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Supreme Court overturns federal abortion rights

The U.S. Supreme Court on Friday reversed the court's Roe v. Wade decision granting women the federal right to an abortion in the United States. The 6-3 decision sends authority to regulate abortion back to the states.
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By a 6-3 decision, the Supreme Court overturned the landmark Roe V. Wade decision on abortion rights on June 24, 2022

The U.S. Supreme Court on Friday reversed the court's Roe v. Wade decision granting women the federal right to an abortion in the United States. The 6-3 decision sends authority to regulate abortion back to the states.

The final opinion, which upheld a Mississippi law banning abortion after 15 weeks, was an expected but nonetheless stunning end to 50 years of federal abortion rights for women throughout the country. The decision doesn't end rights granted in individual states, and abortion is still legal in California.

"The Constitution does not confer a right to abortion; Roe v. Wade, 410 U.S. 113, and Planned Parenthood of Southeastern Pa. v. Casey, 505 U.S. 833 are overruled; the authority to regulate abortion is returned to the people and their elected representatives," the court wrote.

In justifying its decision, the majority wrote: "We hold that Roe and Casey must be overruled. The Constitution makes no reference to abortion, and no such right is implicitly protected by any constitutional provision, including the one on which the defenders of Roe and Casey now chiefly rely — the Due Process Clause of the Fourteenth Amendment. That provision has been held to guarantee some rights that are not mentioned in the Constitution, but any such right must be 'deeply rooted in this Nation's history and tradition' and 'implicit in the concept of ordered Liberty.' The right to abortion does not fall within this category."

"It is time to heed the Constitution and return the issue of abortion to the people's elected representatives," the decision continued. "The permissibility of abortion, and the limitations, upon it, are to be resolved like most important questions in our democracy: by citizens trying to persuade one another and then voting."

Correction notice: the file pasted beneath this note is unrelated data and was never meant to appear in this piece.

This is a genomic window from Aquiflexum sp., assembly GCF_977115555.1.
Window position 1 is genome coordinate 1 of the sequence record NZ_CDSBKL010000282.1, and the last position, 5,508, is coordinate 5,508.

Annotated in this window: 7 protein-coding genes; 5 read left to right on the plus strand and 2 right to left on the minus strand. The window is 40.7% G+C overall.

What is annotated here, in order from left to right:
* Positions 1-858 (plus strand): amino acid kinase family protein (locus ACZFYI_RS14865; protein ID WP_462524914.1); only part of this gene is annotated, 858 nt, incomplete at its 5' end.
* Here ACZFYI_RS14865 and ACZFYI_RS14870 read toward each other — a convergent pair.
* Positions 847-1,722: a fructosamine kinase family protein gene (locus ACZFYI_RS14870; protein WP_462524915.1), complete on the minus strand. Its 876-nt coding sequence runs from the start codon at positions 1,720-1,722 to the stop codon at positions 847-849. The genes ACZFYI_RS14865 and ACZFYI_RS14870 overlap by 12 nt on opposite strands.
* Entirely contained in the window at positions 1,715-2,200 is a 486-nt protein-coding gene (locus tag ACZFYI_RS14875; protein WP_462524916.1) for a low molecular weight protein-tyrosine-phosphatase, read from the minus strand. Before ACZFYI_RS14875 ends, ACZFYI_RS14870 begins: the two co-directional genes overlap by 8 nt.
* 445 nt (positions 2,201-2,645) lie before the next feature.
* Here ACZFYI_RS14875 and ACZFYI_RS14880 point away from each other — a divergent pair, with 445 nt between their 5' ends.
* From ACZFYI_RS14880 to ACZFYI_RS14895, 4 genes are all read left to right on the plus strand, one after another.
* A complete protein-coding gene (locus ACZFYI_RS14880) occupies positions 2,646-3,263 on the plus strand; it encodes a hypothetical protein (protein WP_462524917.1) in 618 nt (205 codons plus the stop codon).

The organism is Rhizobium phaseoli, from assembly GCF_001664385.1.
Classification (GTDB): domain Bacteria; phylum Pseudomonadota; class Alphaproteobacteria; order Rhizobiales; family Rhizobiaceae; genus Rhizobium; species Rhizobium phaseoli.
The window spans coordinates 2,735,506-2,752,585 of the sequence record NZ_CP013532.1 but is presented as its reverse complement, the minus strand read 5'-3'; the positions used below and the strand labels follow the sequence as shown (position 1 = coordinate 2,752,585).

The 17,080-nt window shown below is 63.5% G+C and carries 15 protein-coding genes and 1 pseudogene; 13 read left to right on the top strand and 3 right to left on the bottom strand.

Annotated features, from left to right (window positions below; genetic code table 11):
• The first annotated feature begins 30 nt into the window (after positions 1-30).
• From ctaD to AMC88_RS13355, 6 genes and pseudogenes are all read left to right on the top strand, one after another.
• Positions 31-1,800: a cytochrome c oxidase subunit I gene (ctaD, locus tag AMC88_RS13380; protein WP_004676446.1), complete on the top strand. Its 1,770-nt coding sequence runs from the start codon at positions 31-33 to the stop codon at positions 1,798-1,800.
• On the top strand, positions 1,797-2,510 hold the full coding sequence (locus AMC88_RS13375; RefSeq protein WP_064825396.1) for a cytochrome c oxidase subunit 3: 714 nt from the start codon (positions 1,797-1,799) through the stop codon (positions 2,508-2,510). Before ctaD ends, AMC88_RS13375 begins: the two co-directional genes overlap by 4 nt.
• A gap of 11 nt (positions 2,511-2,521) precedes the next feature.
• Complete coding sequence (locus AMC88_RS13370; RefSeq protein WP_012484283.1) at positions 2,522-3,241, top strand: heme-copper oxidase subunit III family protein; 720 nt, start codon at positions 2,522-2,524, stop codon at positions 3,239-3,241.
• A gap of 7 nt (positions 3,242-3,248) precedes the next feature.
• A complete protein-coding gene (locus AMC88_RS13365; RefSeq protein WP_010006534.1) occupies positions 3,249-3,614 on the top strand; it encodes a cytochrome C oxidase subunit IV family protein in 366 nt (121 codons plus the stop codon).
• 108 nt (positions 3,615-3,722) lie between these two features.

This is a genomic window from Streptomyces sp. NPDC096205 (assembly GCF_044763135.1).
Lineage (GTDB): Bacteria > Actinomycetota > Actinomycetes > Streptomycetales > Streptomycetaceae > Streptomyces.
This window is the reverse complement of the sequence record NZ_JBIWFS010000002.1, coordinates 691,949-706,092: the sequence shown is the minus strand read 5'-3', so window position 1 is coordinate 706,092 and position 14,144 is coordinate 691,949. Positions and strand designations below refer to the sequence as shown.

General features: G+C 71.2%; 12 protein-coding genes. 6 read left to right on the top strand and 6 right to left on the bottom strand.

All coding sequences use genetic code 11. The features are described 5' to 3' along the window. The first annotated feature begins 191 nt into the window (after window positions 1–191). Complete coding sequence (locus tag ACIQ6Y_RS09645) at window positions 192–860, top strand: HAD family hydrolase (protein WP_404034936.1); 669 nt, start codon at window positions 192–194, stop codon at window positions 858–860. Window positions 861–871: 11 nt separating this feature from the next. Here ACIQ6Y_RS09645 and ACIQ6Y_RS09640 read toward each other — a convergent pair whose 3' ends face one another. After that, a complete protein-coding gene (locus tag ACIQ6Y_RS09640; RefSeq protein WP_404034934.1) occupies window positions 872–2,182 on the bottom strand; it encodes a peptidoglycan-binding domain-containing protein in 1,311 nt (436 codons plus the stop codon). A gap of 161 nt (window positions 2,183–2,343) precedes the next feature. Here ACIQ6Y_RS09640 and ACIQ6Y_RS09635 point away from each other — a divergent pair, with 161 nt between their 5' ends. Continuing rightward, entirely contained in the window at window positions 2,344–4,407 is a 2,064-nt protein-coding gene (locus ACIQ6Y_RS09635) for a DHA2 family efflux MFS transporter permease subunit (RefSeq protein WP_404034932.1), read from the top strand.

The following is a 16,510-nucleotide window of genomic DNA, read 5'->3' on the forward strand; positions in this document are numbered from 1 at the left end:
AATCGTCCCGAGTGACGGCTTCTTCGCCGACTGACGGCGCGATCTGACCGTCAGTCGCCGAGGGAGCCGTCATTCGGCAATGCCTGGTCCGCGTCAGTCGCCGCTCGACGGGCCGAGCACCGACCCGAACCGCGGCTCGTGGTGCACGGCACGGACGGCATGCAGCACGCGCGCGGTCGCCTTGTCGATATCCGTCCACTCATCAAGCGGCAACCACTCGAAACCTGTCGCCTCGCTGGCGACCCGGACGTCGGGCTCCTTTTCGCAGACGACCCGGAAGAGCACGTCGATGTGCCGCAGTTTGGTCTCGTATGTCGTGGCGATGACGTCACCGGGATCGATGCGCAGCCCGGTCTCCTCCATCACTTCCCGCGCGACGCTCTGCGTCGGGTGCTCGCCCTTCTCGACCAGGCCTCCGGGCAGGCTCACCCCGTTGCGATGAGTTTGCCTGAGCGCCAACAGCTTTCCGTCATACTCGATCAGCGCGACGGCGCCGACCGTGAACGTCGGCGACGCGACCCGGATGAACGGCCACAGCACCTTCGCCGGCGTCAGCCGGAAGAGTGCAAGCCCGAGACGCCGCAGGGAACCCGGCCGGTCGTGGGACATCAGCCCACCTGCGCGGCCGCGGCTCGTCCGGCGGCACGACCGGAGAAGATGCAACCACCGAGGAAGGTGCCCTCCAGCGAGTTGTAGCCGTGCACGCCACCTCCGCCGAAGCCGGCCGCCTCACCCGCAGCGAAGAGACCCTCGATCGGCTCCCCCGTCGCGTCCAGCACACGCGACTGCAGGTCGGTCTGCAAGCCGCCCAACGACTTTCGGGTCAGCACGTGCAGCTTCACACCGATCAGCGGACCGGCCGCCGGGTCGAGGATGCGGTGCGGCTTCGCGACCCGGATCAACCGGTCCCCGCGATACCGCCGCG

Reaction was swift to the court's opinion.

"An ultra-conservative Supreme Court, far out of touch with the American people, just took away the rights of millions of women to control their own bodies. We will steadfastly protect the right to abortion in California. This is a dark day in America," state Assembly member Marc Berman wrote in a tweet.

State Sen. Josh Becker also posted an emotional video on Friday morning.


"This is a depressing day in American history, indeed. The thought that my daughter and her generation may grow up without the protections that we've had the rights that we've had for the last 50 years, is really, really a tough moment.

"California will be a sanctuary state both for our residents, of course, and we're working on access and cost but also for the women who are coming the tens of thousands of women that we know are going to come from other states," he said.

On Monday, the legislature passed SCA 10, a constitutional amendment to enshrine the right to abortion services and the right to choice in the state constitution, he noted.

"And now we are going further with a package of bills by the Women's Caucus and I'm proud to be a principal author of one of them to address cost and accessibility, including growing the abortion workforce. We're going to have to do that. We have to prepare for the tens of thousands and perhaps hundreds of thousands of women that we know are going to come. We will keep fighting," he said.

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U.S. Rep. Anna Eshoo speaks about rights at stake following the leak of the Supreme Court draft opinion on the future of Roe v. Wade, at a press conference outside City Hall in Mountain View on May 6, 2022. Magali Gauthier